What Does it Mean to “Do” Visual Culture in English?

Cynthia Patterson


When most scholars, students and artists hear the words “visual culture,” I doubt that “English department” is the first academic site readers associate with this term. Yet, as John A. Walker and Sarah Chaplin point out in their 1997 work Visual Culture: An Introduction, “visual culture,” as an emerging field of study, embraces no less than 34 separate academic fields/disciplines, ranging from aesthetics and art history, to anthropology and cultural studies, to film studies/theory and psychoanalysis – including “literary criticism,” a scholarly practice housed, among other places, in English departments.[1]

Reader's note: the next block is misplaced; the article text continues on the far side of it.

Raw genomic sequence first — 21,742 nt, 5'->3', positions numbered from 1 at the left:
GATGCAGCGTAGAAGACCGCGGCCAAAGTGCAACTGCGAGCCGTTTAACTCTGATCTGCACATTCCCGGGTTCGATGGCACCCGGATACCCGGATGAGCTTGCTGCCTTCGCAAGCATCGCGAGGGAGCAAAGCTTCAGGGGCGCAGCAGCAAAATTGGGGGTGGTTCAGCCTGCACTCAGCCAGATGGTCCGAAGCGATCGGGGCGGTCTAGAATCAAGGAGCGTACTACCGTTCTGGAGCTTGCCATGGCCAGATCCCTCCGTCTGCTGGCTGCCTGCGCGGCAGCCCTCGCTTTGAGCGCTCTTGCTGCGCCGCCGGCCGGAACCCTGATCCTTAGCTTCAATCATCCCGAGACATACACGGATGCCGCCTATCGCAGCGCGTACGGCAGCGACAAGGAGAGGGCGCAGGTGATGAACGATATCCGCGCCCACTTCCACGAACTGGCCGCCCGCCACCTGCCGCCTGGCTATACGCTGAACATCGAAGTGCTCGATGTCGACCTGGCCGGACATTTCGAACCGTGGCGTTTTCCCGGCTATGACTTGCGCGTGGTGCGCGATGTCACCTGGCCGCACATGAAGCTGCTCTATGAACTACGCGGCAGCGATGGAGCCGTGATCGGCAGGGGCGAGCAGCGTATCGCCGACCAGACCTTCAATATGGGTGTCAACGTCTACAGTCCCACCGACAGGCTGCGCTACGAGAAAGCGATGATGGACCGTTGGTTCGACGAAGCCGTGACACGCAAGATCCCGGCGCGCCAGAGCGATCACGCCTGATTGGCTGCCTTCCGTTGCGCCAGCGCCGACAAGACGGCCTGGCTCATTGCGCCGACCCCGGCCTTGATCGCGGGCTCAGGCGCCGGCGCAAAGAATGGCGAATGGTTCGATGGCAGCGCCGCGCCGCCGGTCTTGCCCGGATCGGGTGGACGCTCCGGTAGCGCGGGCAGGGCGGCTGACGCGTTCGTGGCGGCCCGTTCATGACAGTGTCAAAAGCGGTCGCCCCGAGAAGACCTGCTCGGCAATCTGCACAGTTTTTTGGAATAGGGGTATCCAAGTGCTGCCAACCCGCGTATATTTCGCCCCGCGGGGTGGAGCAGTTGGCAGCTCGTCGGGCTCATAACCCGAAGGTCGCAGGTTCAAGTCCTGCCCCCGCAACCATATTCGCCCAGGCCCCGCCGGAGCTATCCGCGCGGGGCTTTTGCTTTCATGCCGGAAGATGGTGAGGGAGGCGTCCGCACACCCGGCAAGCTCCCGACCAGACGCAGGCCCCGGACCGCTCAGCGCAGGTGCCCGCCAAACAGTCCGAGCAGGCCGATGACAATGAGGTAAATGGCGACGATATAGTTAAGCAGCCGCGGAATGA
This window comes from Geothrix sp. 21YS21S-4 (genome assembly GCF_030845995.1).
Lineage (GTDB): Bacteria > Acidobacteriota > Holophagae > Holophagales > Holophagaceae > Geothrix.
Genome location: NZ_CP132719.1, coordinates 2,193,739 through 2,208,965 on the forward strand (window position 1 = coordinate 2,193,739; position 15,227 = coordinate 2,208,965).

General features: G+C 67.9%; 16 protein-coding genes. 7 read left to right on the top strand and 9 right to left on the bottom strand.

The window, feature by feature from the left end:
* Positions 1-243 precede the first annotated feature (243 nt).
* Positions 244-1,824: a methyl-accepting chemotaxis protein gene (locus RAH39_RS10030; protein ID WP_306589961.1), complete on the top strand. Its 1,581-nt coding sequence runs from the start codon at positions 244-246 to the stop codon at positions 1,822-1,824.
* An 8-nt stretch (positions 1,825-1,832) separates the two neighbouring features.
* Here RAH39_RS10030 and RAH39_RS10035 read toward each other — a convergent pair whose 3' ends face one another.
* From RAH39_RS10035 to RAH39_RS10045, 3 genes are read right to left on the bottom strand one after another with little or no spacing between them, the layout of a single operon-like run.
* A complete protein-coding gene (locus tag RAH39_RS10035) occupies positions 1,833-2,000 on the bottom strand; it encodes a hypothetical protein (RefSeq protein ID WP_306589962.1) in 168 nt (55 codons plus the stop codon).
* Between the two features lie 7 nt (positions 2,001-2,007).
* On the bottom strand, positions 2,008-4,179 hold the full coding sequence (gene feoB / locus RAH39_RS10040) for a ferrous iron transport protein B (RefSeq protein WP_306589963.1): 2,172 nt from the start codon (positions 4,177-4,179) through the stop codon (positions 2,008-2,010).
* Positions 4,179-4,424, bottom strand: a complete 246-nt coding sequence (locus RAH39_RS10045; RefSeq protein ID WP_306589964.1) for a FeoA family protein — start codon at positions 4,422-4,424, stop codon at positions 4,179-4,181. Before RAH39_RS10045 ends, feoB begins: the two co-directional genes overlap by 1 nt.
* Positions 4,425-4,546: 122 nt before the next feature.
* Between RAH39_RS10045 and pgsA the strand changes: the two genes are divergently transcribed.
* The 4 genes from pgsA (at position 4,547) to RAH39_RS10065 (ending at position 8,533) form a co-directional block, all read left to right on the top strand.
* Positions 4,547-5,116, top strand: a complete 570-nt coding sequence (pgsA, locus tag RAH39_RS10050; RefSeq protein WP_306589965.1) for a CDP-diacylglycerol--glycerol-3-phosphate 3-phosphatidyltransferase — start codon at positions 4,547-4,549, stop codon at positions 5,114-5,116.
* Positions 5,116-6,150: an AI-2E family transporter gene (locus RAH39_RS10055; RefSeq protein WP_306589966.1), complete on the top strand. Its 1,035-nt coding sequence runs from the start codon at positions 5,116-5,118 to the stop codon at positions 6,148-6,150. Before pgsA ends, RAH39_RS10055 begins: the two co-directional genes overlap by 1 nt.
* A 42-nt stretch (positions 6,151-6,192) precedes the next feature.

Thus whether one speaks of visual culture as a broad interdisciplinary field of study or as the object of that field of study, one must acknowledge the cross-disciplinary methods of meaning-making likely to be applied to the visual image, in whatever form it might take. In their introductory text Practices of Looking, Marita Sturken and Lisa Cartwright use Raymond Williams and Stuart Hall to define “culture” as “the shared practices of a group, community, or society, through which meaning is made out of the visual, aural, and textual worlds of representations.”[2] They offer as sample “objects” of visual culture studies “paintings, prints, photographs, films, television, video, advertisements, news images, and science images.”[3] And, as Mark Sample, new English department faculty at GMU (interviewed in this issue) might add, “literary depictions of visual objects